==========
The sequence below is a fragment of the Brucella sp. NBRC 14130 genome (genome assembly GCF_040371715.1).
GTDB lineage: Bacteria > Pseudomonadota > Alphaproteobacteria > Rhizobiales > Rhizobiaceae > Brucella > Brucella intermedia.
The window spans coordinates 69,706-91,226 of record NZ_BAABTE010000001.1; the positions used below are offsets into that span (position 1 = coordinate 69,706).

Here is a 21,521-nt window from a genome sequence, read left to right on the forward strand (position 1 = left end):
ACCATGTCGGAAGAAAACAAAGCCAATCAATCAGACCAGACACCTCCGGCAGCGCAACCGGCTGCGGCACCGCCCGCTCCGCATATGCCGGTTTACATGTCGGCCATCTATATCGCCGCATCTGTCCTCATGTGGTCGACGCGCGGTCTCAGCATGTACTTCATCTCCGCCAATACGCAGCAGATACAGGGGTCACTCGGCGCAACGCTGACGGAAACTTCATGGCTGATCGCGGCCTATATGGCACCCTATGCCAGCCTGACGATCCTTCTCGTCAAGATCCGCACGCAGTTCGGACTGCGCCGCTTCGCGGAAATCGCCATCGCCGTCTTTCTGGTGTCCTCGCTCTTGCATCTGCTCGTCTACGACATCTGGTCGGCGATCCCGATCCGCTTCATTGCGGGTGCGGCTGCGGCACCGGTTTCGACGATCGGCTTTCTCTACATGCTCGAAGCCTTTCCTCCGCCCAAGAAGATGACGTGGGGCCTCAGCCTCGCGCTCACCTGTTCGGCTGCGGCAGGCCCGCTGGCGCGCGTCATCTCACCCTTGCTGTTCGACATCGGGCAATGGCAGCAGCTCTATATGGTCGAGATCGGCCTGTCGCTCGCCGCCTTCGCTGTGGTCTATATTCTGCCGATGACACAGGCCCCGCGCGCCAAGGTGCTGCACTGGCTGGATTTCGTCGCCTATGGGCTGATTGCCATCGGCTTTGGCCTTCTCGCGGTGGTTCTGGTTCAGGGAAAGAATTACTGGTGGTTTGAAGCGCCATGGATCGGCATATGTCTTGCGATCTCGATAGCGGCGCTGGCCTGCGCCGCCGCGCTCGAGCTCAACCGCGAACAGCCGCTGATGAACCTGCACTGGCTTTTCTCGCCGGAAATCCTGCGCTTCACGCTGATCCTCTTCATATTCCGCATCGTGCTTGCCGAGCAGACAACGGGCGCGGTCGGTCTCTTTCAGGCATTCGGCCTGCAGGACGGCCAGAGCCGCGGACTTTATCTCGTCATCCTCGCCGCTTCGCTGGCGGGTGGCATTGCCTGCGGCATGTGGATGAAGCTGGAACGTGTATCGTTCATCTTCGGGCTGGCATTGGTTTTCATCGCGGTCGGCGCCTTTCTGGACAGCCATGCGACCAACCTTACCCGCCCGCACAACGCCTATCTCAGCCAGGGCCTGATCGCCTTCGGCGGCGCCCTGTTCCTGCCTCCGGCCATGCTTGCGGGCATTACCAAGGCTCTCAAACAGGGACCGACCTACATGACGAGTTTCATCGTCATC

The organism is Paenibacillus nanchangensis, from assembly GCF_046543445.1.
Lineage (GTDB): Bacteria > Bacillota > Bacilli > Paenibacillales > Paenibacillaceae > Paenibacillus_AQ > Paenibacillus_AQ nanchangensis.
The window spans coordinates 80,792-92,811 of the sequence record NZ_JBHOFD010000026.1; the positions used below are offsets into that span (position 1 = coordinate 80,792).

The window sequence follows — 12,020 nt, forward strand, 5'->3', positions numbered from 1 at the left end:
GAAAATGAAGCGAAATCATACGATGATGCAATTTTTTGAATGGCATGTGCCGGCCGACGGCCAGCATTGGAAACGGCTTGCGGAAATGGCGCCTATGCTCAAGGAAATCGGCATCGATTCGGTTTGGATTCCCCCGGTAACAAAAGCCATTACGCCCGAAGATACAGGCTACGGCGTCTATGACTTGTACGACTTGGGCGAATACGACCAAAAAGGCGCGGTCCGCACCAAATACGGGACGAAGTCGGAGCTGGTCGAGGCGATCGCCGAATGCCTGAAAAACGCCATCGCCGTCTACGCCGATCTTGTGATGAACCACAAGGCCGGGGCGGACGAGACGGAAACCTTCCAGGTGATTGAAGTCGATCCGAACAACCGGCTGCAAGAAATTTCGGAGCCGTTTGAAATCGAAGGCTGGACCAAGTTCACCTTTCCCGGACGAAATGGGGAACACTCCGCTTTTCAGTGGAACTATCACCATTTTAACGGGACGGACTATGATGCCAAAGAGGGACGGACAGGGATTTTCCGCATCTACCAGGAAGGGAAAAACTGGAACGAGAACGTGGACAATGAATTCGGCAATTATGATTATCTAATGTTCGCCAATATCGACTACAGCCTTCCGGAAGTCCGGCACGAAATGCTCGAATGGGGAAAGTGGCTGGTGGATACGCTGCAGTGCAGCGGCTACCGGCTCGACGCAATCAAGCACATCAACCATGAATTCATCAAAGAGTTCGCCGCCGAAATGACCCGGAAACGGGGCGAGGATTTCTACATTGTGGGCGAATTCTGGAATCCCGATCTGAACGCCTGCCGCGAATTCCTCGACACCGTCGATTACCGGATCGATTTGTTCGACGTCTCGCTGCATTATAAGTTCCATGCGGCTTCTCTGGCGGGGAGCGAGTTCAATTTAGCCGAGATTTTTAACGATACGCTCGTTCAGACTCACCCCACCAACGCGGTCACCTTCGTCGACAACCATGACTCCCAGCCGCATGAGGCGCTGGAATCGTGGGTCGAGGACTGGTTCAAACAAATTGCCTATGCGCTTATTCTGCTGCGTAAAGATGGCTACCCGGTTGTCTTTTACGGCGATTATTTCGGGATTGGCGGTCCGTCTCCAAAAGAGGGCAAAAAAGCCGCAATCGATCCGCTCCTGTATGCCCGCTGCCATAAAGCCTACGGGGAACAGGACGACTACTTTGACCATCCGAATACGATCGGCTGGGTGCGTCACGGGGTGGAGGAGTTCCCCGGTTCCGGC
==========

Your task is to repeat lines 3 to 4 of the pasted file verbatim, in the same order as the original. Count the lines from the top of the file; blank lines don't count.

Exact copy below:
The window spans coordinates 69,706-91,226 of record NZ_BAABTE010000001.1; the positions used below are offsets into that span (position 1 = coordinate 69,706).

Here is a 21,521-nt window from a genome sequence, read left to right on the forward strand (position 1 = left end):